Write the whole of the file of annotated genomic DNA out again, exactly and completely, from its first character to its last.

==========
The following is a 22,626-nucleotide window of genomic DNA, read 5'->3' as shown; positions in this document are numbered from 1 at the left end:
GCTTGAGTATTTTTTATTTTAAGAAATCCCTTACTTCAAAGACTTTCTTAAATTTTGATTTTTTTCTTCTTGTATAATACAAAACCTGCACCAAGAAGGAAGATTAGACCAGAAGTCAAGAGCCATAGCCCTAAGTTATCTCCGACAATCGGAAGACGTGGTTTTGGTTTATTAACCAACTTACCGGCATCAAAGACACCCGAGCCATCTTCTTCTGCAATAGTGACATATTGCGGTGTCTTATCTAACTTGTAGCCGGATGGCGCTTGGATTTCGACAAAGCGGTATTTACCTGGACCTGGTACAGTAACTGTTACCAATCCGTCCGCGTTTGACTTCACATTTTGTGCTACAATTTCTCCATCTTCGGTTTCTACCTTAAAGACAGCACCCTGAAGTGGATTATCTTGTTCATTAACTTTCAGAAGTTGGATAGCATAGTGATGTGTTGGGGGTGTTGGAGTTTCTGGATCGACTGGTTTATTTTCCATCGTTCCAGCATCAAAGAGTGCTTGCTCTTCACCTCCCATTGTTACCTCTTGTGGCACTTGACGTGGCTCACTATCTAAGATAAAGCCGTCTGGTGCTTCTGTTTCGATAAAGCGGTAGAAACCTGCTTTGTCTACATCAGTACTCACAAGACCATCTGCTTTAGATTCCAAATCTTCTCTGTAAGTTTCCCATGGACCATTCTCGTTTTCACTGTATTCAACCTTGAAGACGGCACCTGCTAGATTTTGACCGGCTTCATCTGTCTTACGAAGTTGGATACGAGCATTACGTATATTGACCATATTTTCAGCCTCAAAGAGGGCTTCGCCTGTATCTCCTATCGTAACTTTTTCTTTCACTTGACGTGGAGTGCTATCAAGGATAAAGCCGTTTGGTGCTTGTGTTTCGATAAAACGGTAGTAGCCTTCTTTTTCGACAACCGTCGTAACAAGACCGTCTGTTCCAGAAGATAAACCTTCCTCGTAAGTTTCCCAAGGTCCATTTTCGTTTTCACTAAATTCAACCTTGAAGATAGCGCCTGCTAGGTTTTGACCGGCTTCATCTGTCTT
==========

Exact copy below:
The following is a 22,626-nucleotide window of genomic DNA, read 5'->3' as shown; positions in this document are numbered from 1 at the left end:
GCTTGAGTATTTTTTATTTTAAGAAATCCCTTACTTCAAAGACTTTCTTAAATTTTGATTTTTTTCTTCTTGTATAATACAAAACCTGCACCAAGAAGGAAGATTAGACCAGAAGTCAAGAGCCATAGCCCTAAGTTATCTCCGACAATCGGAAGACGTGGTTTTGGTTTATTAACCAACTTACCGGCATCAAAGACACCCGAGCCATCTTCTTCTGCAATAGTGACATATTGCGGTGTCTTATCTAACTTGTAGCCGGATGGCGCTTGGATTTCGACAAAGCGGTATTTACCTGGACCTGGTACAGTAACTGTTACCAATCCGTCCGCGTTTGACTTCACATTTTGTGCTACAATTTCTCCATCTTCGGTTTCTACCTTAAAGACAGCACCCTGAAGTGGATTATCTTGTTCATTAACTTTCAGAAGTTGGATAGCATAGTGATGTGTTGGGGGTGTTGGAGTTTCTGGATCGACTGGTTTATTTTCCATCGTTCCAGCATCAAAGAGTGCTTGCTCTTCACCTCCCATTGTTACCTCTTGTGGCACTTGACGTGGCTCACTATCTAAGATAAAGCCGTCTGGTGCTTCTGTTTCGATAAAGCGGTAGAAACCTGCTTTGTCTACATCAGTACTCACAAGACCATCTGCTTTAGATTCCAAATCTTCTCTGTAAGTTTCCCATGGACCATTCTCGTTTTCACTGTATTCAACCTTGAAGACGGCACCTGCTAGATTTTGACCGGCTTCATCTGTCTTACGAAGTTGGATACGAGCATTACGTATATTGACCATATTTTCAGCCTCAAAGAGGGCTTCGCCTGTATCTCCTATCGTAACTTTTTCTTTCACTTGACGTGGAGTGCTATCAAGGATAAAGCCGTTTGGTGCTTGTGTTTCGATAAAACGGTAGTAGCCTTCTTTTTCGACAACCGTCGTAACAAGACCGTCTGTTCCAGAAGATAAACCTTCCTCGTAAGTTTCCCAAGGTCCATTTTCGTTTTCACTAAATTCAACCTTGAAGATAGCGCCTGCTAGGTTTTGACCGGCTTCATCTGTCTT